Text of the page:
Former players say Notre Dame should be better than 4-3

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Southern California tight end Randall Telfer makes a catch to core USC’s first touchdown in the first half of an NCAA college football game in South Bend, Ind., Saturday, Oct. 22, 2011. (AP Photo/Joe Raymond)Notre Dame coach Brian Kelly and team watch during a NCAA college football game in South Bend. Ind., Saturday, Oct. 22, 2011. (AP Photo/Joe Raymond)

Notre Dame has lost so many games in ways that defy explanation in recent seasons that it’s only natural to wonder if greater forces are at work.

‘‘You’d think divine intervention would work in our favor,” former Irish quarterback Joe Theismann, an analyst for NFL Network, said with an exasperated sigh.

Name another team that twice has fumbled on its opponent’s 1-yard line and had it returned for a touchdown. Scoring the go-ahead touchdown with 30 seconds left and still losing at Michigan isn’t something that happens every day – or every decade.

At what point, however subconsciously, do players begin expecting bad things to happen, creating a self-fulfilling prophecy?

‘‘It can get in your head if you let it, just like anything could,” safety Harrison Smith said. ‘‘You just can’t really have that mind-set that everything is going to go wrong. .  .  . You just can’t think like that, no matter what. You’ve always got to think, ‘I’m going to make the next play. We’re going to make the next play. We’re going to finish the game.’  ”

Two of the Irish’s most influential former players remain confident coach Brian Kelly will restore the program to its former glory, although it might take longer than they originally hoped. Theismann and former offensive lineman Aaron Taylor are convinced the tide will turn.

‘‘I share the same frustrations a lot of other people are feeling, including coach Kelly himself,” said Taylor, an analyst for CBS Sports Network. ‘‘The bottom line is, Notre Dame is better than a 4-3 football team. They’re seven or eight plays away from being undefeated. That’s what so frustrating.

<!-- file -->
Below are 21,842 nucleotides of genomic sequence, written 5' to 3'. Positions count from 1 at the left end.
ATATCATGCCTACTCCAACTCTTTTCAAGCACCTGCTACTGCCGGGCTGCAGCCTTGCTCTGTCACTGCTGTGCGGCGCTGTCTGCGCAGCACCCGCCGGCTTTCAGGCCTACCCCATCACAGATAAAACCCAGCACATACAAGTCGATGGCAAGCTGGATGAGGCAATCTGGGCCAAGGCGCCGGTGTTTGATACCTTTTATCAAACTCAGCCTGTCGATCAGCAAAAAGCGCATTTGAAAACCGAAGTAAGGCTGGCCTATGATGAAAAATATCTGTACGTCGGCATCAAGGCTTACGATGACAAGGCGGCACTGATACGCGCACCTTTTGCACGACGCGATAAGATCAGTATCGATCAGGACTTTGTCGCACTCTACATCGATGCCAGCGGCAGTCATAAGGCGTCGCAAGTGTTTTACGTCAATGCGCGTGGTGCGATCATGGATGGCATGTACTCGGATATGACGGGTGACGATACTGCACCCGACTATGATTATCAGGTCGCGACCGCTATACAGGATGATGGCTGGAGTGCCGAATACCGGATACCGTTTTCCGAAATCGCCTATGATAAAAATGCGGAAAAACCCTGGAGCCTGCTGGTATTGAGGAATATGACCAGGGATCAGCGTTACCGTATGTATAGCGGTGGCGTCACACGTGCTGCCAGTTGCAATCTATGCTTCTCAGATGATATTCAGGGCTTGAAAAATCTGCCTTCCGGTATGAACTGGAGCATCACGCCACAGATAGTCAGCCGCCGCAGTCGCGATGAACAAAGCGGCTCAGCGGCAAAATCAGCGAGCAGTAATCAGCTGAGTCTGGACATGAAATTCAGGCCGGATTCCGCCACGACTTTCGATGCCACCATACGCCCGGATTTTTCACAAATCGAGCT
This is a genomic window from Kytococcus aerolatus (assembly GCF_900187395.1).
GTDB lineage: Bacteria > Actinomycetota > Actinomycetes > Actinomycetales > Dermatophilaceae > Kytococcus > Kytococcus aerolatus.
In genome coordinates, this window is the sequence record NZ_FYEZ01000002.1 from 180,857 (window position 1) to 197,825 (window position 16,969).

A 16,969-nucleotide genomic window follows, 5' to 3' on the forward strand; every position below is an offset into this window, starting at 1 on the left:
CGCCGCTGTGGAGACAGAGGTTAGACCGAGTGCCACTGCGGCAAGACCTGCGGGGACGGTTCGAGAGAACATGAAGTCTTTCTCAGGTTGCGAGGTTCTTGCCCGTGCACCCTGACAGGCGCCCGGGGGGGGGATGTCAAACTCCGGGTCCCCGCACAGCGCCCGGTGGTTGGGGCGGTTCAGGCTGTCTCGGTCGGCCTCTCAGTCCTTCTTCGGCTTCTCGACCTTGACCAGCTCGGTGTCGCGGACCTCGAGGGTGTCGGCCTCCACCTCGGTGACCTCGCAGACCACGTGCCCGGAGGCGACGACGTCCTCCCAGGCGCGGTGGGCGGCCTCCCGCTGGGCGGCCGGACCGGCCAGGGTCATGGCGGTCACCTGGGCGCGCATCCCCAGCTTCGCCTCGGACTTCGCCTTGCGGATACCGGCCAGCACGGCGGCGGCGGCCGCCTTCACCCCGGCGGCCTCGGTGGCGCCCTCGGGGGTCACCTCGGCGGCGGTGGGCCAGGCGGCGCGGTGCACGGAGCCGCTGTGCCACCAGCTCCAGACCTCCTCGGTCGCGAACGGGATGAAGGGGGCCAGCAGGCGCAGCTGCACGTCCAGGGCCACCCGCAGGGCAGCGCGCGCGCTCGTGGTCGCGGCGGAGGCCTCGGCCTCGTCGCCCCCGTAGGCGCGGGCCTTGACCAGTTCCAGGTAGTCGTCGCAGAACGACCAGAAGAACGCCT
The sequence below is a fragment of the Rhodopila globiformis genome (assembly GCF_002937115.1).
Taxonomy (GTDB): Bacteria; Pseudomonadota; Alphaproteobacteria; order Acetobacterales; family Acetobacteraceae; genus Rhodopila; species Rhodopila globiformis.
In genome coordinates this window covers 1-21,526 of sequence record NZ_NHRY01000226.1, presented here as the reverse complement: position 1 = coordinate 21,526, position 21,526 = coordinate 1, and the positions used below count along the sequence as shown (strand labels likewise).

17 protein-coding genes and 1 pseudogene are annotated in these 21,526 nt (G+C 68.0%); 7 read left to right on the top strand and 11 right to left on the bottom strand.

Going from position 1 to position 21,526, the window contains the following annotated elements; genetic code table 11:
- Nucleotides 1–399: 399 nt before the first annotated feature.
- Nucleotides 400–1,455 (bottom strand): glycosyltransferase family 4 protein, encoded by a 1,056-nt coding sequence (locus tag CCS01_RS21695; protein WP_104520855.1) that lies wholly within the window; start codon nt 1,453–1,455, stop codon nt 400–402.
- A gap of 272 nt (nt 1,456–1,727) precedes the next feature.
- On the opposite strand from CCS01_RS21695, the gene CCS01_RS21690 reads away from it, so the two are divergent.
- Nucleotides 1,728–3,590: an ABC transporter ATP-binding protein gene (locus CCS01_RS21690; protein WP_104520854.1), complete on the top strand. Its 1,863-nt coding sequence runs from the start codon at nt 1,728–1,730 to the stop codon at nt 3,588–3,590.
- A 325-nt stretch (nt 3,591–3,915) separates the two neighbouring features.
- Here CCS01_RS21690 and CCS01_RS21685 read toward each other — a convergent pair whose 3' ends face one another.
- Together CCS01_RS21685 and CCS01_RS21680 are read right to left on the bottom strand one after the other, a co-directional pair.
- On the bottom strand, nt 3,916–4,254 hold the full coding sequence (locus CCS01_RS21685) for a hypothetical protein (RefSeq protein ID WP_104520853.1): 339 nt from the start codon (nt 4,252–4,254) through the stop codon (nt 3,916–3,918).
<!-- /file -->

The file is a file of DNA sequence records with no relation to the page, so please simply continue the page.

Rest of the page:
‘‘Prophetically, one thing [former Irish coach Lou Holtz] always talked about is there’s nothing worse in life than a missed opportunity. This 2011 team is missing out on a tremendous opportunity because they could be sitting here undefeated. They’re losing games they should win.”

What Taylor thinks must be done echoes what Kelly has been preaching since Notre Dame’s 31-17 loss to USC last Saturday. Taylor said games are won during the week, when players should be focused on how to achieve success in that game. No detail is too small, which is what Kelly has been emphasizing all week – even having his players spend extra time on pre-practice calisthenics until they were done precisely as he wanted.

Kelly admitted the level of preparation wasn’t as high as it should have been leading up to the loss to the Trojans.

‘‘It’s more about how I want things done, how I want this team to play,” Kelly said. ‘‘I haven’t been able to get it the way I want them to play. For me, if they’re going to do all the things the right way and we’re just getting beat because the other teams are better, I’ll be OK with that. But that’s not the case right now. I’m not very happy about the way we handle the little things.”

Several players who expressed frustration via social media this week after Kelly implied not all of them were in sync with his philo-sophy might want to stop reading now because Taylor thinks they are mostly to blame. He said the leadership within the team is lacking.

‘‘I don’t think it’s an issue about talent or coaching,” he said. ‘‘My personal opinion is .  .  . they don’t have a sense of urgency, and I put it squarely on shoulders of the senior class. Somehow, it has been OK to fumble on the goal line. When I see Kelly on the sideline, it feels like he cares more than those seniors do.

‘‘I wonder if guys understand the enormity of the responsibility of wearing the gold helmet, if they really get that what they’re doing is a big deal.”

Perhaps most frustrating of all is that Kelly has cured much of what ailed the program. The Irish no longer get pushed around up front. This is an experienced, physical team that has established an identity on both sides of the ball. Unfortunately, being mistake-prone is part of that identity. Only the players can change that.

‘‘They all knew this was a good football team – the players, coaches and fans,” Theismann said. ‘‘That’s what’s most disappointing to the Irish Nation: The expectation was for something so much more. But I don’t believe that expectation was unreasonable. I know it was Brian’s expectation, as well. This football team is a lot better than it has shown.”

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